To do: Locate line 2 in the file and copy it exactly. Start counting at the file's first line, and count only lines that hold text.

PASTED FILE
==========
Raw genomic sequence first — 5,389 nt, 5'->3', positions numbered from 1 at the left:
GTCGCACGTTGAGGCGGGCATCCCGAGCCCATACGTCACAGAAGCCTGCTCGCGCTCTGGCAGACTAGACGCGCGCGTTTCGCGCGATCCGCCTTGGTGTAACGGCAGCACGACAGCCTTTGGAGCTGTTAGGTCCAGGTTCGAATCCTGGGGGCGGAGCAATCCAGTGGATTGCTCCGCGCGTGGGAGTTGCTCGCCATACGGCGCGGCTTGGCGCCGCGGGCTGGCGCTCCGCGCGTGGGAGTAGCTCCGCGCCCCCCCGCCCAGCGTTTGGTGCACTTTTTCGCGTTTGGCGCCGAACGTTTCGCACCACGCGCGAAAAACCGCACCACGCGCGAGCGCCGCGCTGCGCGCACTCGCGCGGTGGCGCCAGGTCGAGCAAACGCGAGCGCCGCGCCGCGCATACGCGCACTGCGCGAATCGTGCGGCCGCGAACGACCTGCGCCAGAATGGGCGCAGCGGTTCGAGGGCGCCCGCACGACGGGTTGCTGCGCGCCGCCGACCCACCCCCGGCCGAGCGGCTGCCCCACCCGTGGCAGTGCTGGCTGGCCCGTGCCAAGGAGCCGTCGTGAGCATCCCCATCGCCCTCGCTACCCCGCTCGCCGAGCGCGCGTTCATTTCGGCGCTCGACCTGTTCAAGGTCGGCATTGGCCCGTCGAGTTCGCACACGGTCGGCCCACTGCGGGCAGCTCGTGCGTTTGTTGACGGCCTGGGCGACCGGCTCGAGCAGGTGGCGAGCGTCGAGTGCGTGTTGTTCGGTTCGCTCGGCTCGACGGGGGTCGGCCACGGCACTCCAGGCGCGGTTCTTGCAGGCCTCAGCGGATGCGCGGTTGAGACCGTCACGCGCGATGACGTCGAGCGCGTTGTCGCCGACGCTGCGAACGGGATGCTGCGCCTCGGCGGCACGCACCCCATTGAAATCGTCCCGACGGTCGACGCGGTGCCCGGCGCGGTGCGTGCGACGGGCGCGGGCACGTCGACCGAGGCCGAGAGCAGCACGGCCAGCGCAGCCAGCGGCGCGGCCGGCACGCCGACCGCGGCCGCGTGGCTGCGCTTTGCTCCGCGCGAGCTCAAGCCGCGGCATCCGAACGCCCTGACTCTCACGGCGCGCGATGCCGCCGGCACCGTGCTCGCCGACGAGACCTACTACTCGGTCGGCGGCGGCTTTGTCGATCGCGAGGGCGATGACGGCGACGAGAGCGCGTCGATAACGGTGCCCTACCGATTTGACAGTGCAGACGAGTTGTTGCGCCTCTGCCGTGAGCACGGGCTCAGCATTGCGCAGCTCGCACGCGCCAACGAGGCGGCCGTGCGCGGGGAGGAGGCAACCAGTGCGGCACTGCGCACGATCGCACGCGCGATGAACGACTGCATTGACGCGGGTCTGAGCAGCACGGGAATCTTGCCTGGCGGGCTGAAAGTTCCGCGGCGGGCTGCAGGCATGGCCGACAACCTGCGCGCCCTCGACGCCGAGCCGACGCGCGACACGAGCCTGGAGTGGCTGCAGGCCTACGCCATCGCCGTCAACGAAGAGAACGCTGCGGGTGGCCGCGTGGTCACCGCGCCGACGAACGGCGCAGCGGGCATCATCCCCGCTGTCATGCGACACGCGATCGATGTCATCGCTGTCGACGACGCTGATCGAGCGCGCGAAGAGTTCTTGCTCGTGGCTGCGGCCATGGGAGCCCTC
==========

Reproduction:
GTCGCACGTTGAGGCGGGCATCCCGAGCCCATACGTCACAGAAGCCTGCTCGCGCTCTGGCAGACTAGACGCGCGCGTTTCGCGCGATCCGCCTTGGTGTAACGGCAGCACGACAGCCTTTGGAGCTGTTAGGTCCAGGTTCGAATCCTGGGGGCGGAGCAATCCAGTGGATTGCTCCGCGCGTGGGAGTTGCTCGCCATACGGCGCGGCTTGGCGCCGCGGGCTGGCGCTCCGCGCGTGGGAGTAGCTCCGCGCCCCCCCGCCCAGCGTTTGGTGCACTTTTTCGCGTTTGGCGCCGAACGTTTCGCACCACGCGCGAAAAACCGCACCACGCGCGAGCGCCGCGCTGCGCGCACTCGCGCGGTGGCGCCAGGTCGAGCAAACGCGAGCGCCGCGCCGCGCATACGCGCACTGCGCGAATCGTGCGGCCGCGAACGACCTGCGCCAGAATGGGCGCAGCGGTTCGAGGGCGCCCGCACGACGGGTTGCTGCGCGCCGCCGACCCACCCCCGGCCGAGCGGCTGCCCCACCCGTGGCAGTGCTGGCTGGCCCGTGCCAAGGAGCCGTCGTGAGCATCCCCATCGCCCTCGCTACCCCGCTCGCCGAGCGCGCGTTCATTTCGGCGCTCGACCTGTTCAAGGTCGGCATTGGCCCGTCGAGTTCGCACACGGTCGGCCCACTGCGGGCAGCTCGTGCGTTTGTTGACGGCCTGGGCGACCGGCTCGAGCAGGTGGCGAGCGTCGAGTGCGTGTTGTTCGGTTCGCTCGGCTCGACGGGGGTCGGCCACGGCACTCCAGGCGCGGTTCTTGCAGGCCTCAGCGGATGCGCGGTTGAGACCGTCACGCGCGATGACGTCGAGCGCGTTGTCGCCGACGCTGCGAACGGGATGCTGCGCCTCGGCGGCACGCACCCCATTGAAATCGTCCCGACGGTCGACGCGGTGCCCGGCGCGGTGCGTGCGACGGGCGCGGGCACGTCGACCGAGGCCGAGAGCAGCACGGCCAGCGCAGCCAGCGGCGCGGCCGGCACGCCGACCGCGGCCGCGTGGCTGCGCTTTGCTCCGCGCGAGCTCAAGCCGCGGCATCCGAACGCCCTGACTCTCACGGCGCGCGATGCCGCCGGCACCGTGCTCGCCGACGAGACCTACTACTCGGTCGGCGGCGGCTTTGTCGATCGCGAGGGCGATGACGGCGACGAGAGCGCGTCGATAACGGTGCCCTACCGATTTGACAGTGCAGACGAGTTGTTGCGCCTCTGCCGTGAGCACGGGCTCAGCATTGCGCAGCTCGCACGCGCCAACGAGGCGGCCGTGCGCGGGGAGGAGGCAACCAGTGCGGCACTGCGCACGATCGCACGCGCGATGAACGACTGCATTGACGCGGGTCTGAGCAGCACGGGAATCTTGCCTGGCGGGCTGAAAGTTCCGCGGCGGGCTGCAGGCATGGCCGACAACCTGCGCGCCCTCGACGCCGAGCCGACGCGCGACACGAGCCTGGAGTGGCTGCAGGCCTACGCCATCGCCGTCAACGAAGAGAACGCTGCGGGTGGCCGCGTGGTCACCGCGCCGACGAACGGCGCAGCGGGCATCATCCCCGCTGTCATGCGACACGCGATCGATGTCATCGCTGTCGACGACGCTGATCGAGCGCGCGAAGAGTTCTTGCTCGTGGCTGCGGCCATGGGAGCCCTC